Methicillin-resistant Staphylococcus aureus (MRSA) can cause major illness and death and impose serious economic costs on patients and hospitals. Community-associated MRSA (CA-MRSA) is a growing problem in US hospitals, which are already dealing with high levels of hospital-associated MRSA (HA-MRSA), but little is known about how patient age and seasonal differences in the incidence of these 2 forms of MRSA affect the epidemic. By using national data on hospitalizations and antibiotic resistance, we estimated the magnitude and trends in annual S. aureus and MRSA hospitalization rates from 2005-2009 by patient age, infection type, and resistance phenotype (CA-MRSA vs. HA-MRSA). Although no statistically significant increase in the hospitalization rate was seen over the study period, the total number of infections increased. In 2009, there were an estimated 463,017 (95% confidence interval: 441,595, 484,439) MRSA-related hospitalizations at a rate of 11.74 (95% confidence interval: 11.20, 12.28) per 1,000 hospitalizations. We observed significant differences in infection type by age, with HA-MRSA-related hospitalizations being more common in older individuals. We also noted significant seasonality in incidence, particularly in children, with CA-MRSA peaking in the late summer and HA-MRSA peaking in the winter, which may be caused by seasonal shifts in antibiotic prescribing patterns. © 2013 The Author.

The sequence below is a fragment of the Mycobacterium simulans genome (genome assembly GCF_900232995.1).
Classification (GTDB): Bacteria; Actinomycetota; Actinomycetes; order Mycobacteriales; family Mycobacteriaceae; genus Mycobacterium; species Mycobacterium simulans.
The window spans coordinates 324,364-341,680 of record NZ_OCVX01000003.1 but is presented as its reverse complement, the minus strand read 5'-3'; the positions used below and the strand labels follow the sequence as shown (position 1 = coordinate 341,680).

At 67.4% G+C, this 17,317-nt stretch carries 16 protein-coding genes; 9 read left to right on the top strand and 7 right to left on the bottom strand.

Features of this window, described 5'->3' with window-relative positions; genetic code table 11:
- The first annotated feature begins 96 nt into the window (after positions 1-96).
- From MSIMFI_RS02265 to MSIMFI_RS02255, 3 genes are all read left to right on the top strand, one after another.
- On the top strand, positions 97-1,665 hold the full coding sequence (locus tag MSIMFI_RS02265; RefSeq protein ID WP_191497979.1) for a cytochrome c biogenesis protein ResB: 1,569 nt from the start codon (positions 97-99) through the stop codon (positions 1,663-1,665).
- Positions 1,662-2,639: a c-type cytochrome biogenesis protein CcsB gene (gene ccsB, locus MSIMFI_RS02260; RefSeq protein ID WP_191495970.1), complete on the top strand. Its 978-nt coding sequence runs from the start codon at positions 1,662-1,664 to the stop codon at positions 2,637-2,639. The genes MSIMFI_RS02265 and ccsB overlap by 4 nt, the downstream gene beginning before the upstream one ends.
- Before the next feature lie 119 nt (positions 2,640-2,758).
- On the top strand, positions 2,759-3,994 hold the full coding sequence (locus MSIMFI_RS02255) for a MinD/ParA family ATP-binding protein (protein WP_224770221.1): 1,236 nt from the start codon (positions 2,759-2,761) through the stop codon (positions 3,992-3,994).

Laxminarayan R.,Public Health Foundation of India | Laxminarayan R.,Princeton University | Laxminarayan R.,Center for Disease Dynamics | Ganguly N.K.,Post Graduate Institute of Medical Education and Research
Health Affairs | Year: 2011

Although India is a leading producer and exporter of vaccines, the country is home to one-third of the world's unimmunized children. Fewer than 44 percent of India's young children receive the full schedule of immunizations. India's vaccine deficit has several causes: little investment by the government; a focus on polio eradication at the expense of other immunizations; and low demand as a consequence of a poorly educated population and the presence of anti-vaccine advocates. In this article we describe India's vaccine deficit and recommend that the government move quickly to increase spending on, and otherwise strengthen, national immunization programs. © 2011 Project HOPE-The People-to-People Health Foundation, Inc.


Kouyos R.,Princeton University | Kouyos R.,University of Zürich | Klein E.,Princeton University | Klein E.,Johns Hopkins University | And 2 more authors.
PLoS Pathogens | Year: 2013